GOLD Fields finally recouped some of its investment in Arctic Platinum (APP), a palladium and platinum project situated in the northern reaches of Finland on which it last spent serious money in 2004.
It was in that year that further work on APP was suspended after Gold Fields had already spent $90m exploring and developing the prospect. The group was eventually deterred from taking APP further owing to the the $200m increase in its capital cost (to $500m) and a deterioration in market conditions which made the project less interesting.
When it first had the APP, however – around 2001 – the palladium price was hovering at around $1,000/oz – a level similar to today.
Then in 2005, it dusted APP off following a preliminary agreement to sell it to North American Palladium, which would be the developer. It was hoped at the time the mine would produce 400,000 to 450,000 oz/year of platinum and palladium.
Gold Fields said today it had sold Arctic Platinum to a Finnish subsidiary of private equity fund CD Capital Natural Resources Fund III (CD Capital), headquartered in London, for $40m. The purchase price comprises $40m in cash and a 2% net smelter return royalty on all metals produced should the mine be developed with 1% capped at $20m and the balance uncapped.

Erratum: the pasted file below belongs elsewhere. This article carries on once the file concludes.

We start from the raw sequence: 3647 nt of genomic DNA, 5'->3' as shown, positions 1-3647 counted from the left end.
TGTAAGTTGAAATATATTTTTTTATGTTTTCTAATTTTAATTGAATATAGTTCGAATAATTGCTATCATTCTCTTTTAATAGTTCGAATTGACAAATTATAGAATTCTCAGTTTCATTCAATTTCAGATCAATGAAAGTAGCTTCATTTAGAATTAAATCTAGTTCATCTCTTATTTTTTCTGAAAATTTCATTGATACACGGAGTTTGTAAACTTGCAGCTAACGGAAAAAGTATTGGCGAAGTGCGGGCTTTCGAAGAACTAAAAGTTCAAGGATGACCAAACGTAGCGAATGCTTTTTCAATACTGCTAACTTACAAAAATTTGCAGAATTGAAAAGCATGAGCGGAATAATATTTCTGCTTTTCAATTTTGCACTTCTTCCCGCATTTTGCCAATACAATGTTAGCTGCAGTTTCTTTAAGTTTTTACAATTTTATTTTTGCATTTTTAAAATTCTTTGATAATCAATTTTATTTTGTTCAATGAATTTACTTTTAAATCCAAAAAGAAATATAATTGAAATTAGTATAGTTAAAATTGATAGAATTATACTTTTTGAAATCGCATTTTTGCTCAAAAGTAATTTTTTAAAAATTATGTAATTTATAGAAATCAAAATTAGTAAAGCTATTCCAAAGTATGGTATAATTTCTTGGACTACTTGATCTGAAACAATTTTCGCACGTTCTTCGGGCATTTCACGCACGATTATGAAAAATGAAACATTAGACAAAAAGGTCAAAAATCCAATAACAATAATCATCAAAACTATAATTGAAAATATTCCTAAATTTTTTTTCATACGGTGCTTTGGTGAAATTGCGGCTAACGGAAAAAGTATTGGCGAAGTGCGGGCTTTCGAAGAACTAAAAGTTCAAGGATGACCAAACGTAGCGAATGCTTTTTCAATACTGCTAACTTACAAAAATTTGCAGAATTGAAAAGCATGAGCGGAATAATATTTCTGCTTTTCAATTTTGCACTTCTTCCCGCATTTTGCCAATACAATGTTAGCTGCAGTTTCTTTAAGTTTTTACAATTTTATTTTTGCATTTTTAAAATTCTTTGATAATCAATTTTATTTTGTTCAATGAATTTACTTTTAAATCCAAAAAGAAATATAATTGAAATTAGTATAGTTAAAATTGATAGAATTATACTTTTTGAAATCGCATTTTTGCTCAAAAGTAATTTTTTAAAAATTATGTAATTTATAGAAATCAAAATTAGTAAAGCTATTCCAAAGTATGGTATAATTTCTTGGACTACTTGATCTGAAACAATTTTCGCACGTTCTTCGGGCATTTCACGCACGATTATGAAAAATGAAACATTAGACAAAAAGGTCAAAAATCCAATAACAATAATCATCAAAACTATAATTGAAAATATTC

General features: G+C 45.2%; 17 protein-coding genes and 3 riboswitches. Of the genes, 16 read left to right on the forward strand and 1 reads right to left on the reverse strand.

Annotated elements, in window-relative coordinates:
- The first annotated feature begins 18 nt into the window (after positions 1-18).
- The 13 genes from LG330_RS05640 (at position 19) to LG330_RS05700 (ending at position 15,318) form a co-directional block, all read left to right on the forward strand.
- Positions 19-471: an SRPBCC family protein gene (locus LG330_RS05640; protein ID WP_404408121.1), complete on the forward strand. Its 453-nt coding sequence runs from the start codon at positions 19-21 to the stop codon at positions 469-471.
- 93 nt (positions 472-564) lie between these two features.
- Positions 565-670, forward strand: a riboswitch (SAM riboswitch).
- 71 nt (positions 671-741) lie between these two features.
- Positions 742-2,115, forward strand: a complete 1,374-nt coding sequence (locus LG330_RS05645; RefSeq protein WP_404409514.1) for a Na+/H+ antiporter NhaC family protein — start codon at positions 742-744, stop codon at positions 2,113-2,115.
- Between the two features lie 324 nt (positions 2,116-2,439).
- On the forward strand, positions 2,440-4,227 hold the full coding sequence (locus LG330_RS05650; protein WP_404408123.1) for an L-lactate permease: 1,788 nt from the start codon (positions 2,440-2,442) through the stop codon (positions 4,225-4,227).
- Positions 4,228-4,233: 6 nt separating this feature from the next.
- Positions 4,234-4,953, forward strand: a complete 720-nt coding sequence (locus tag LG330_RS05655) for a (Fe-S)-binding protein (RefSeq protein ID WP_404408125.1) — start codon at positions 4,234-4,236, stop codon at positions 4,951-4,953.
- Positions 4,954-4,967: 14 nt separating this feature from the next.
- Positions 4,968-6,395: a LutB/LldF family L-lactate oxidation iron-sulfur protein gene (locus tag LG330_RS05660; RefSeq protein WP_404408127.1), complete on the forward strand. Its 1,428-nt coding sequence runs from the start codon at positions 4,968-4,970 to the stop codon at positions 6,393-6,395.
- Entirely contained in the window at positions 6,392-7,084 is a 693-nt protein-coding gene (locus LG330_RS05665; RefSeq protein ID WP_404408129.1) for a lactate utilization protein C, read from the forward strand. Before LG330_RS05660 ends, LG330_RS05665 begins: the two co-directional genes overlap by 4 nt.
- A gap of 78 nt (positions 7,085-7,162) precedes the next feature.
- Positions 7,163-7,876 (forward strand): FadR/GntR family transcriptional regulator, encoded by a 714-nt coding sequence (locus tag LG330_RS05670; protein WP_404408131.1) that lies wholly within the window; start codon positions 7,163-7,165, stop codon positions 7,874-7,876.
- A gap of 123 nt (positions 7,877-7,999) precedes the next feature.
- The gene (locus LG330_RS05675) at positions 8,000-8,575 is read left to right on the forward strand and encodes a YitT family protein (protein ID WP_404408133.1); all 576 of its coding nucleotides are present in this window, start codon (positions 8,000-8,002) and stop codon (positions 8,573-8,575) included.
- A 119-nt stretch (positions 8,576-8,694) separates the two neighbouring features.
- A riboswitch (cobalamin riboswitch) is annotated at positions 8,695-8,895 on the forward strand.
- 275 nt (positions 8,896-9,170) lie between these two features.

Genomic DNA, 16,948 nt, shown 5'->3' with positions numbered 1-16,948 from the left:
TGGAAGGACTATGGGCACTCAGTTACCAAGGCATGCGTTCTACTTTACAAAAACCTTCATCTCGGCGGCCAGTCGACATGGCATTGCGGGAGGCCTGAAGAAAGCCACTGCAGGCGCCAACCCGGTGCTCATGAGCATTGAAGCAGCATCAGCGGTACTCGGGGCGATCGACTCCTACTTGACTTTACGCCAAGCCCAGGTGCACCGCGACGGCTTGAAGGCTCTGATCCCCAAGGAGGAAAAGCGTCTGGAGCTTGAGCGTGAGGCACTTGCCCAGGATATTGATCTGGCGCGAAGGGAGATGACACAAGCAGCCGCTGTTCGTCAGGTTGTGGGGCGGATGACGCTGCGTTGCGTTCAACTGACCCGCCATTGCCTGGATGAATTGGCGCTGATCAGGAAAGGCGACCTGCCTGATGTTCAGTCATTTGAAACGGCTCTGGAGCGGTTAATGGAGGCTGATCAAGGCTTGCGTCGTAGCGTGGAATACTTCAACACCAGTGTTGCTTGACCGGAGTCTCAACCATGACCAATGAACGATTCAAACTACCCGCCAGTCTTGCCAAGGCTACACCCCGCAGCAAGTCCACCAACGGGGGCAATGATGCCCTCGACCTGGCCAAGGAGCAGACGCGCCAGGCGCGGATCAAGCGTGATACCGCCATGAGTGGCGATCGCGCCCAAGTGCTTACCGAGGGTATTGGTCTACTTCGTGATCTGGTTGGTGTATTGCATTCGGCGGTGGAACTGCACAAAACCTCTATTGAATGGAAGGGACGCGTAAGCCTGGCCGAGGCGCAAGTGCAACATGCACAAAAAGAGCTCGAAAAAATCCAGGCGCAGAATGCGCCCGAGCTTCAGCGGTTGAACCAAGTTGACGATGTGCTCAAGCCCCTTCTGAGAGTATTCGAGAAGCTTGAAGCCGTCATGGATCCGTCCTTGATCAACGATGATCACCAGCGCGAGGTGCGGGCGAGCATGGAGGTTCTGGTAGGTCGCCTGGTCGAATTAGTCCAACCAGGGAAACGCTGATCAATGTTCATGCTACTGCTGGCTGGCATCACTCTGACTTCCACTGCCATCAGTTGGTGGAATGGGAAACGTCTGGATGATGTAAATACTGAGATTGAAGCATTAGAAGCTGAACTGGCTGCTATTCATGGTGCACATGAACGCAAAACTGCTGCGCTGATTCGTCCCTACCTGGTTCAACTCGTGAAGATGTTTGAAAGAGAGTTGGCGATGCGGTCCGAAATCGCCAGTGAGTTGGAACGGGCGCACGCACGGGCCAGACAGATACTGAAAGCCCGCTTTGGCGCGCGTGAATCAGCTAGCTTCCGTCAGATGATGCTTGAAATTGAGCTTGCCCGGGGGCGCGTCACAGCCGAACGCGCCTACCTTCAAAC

The transaction, which included full payment of the cash consideration, was completed today. “The divestment of APP is consistent with our strategy of divesting non-core assets, and reinforces the focus that Gold Fields continues to show in relation to its asset portfolio,” said Nick Holland, Gold Fields CEO, in a statement.
“We are pleased to have balanced the purchase price between up-front cash and continued long-term exposure through the royalty,” he said.
The sale includes all of the project assets for APP including the Suhanko mining licence (and associated real estate), all other mining and exploration properties, project permits and all other project related assets, the group said.
“CD Capital continues to build its own portfolio of development assets, and we have been impressed with their professional approach and commitment to the transaction and the project. We wish them every success in the development of the project,” said Holland.
Gold Fields has sought to refresh its portfolio of mines and projects in the last 18 to 24 months, unveiling new spending in West Africa and Australia, including the exciting Gold Road Prospect in Western Australia.
Some analysts think that Gold Fields still needs to hunt for additional deals in order to keep production steady at about 2.2 million oz/year after 2023. If the company fails to do this, production may fall to two million ounces annually from that year. “In our view, a catalyst for change would need to come from a new good project,” said Adrian Hammond, an analyst for Standard Bank Group Equities last year.